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Butchering/Slaughtering
March 15, 2011
8:31 pm
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kdubbs
Big Chicken
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March 2, 2011
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I see there's been a lapse in the butchering discussion, but I'm looking for chicken butchering newbie tips!  I'm excited--I just ordered a dozen Cornish X peeps, so we're about to try butchering chickens for the first time.  We've got a fair bit of slaughtering/butchering experience under our belts (lots of deer, plus the lambs we've raised the past couple of years, and some wild turkeys).  You would think the turkeys would be good practice, but my husband has ended up skinning all of them because he quickly got frustrated with plucking and skin tearing.  He didn't try scalding.  I'm thinking that some of our birds will end up in skinned pieces anyway, but I'd like to leave the skin on some of them--for roasting whole, as well as for making soup or pot pie, since I think skin and fat make for a nicer stock.  Does anyone out there have some tips on scalding and effective plucking? 

 

Thanks!

March 15, 2011
9:22 pm
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Flatlander
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We only handplucked the first year..after that we used a chickenplucker and that is a huge difference.

If you can find/borrow one, please do.

To do it by hand we killed the bird, plucked it by hand..and then with a gas burner quickly over the body to loosen the last pins.

Best is to use a paring knife and just scrape, they will come up and you can remove them.

But like I said..we only did it one year, now we have use of a chicken plucker and that is a time and marriage saferlaugh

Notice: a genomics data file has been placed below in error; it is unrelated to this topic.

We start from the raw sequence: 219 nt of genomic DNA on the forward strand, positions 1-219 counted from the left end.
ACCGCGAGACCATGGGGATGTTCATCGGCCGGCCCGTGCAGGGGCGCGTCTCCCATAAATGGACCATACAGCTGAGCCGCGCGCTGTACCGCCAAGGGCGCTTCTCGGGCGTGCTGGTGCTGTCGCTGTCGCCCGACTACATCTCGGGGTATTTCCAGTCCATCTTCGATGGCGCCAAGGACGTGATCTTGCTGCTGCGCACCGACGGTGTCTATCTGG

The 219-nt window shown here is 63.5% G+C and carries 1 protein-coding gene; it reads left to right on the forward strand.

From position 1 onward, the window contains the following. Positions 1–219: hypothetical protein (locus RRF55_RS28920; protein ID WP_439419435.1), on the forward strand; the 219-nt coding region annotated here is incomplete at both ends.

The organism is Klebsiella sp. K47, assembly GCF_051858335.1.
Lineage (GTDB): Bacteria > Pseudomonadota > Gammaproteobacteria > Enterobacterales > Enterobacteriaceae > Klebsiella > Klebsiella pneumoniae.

I'm ordering mine this week, about 50 Cornish cross and 25 turkeys.

March 15, 2011
10:17 pm
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Ruby
Upstate NY
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I am certainly no expert and have not done it since I was a kid. My grandfather lived with us and was a butcher. We would dunk the chickens in really hot water, pull the feathers off by hand and then my grandmother and mother would sit at the table with tweezers and pull the pin feathers. For large animals, a neighbor called "The Killer" would come with a flat bed truck fitted with a large boom and block & tackle. The animal could be hoisted with that, slaughtered and gutted/skinned. Pigs would be dunked into a 50 gallon drum filled with boiling water. It was set up on cinder blocks with a fire underneath to heat the water. A few dunks in the water and it then placed on table and scraped. I don't remember my father or grandfather complaining that this system didn't work. Obviously the key was the special truck and boom. The Killer had a small side business going from farm to farm in the fall  and spring with it.  Hope this helps.

March 15, 2011
10:56 pm
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gakaren
S.W. Ga., USA
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January 16, 2011
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I'm like Ruby, I haven't done it since I was a kid but some times we singed them & some times we dipped them in hot water.  I think we would dip if we were doing a bunch at once & singe when we were just doing one for Sunday dinner.   Just like sometimes we rung their necks & sometimes we chopped it off...?????  I have no idea why!  But either way, singe or dip....they stink!!!!!!!!!!

If I learned something today, the day wasn't a waste!

March 15, 2011
11:09 pm
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Ross
Bel Air Maryland
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if you scald them in water at about 180 and then cool them so that they don't cook under the hot wet feathers they pluck fairly easily. There will remain some hair just fine strands rather well spaced that can be singed either with a gas burner on the stove or with a propane torch.

March 16, 2011
10:35 am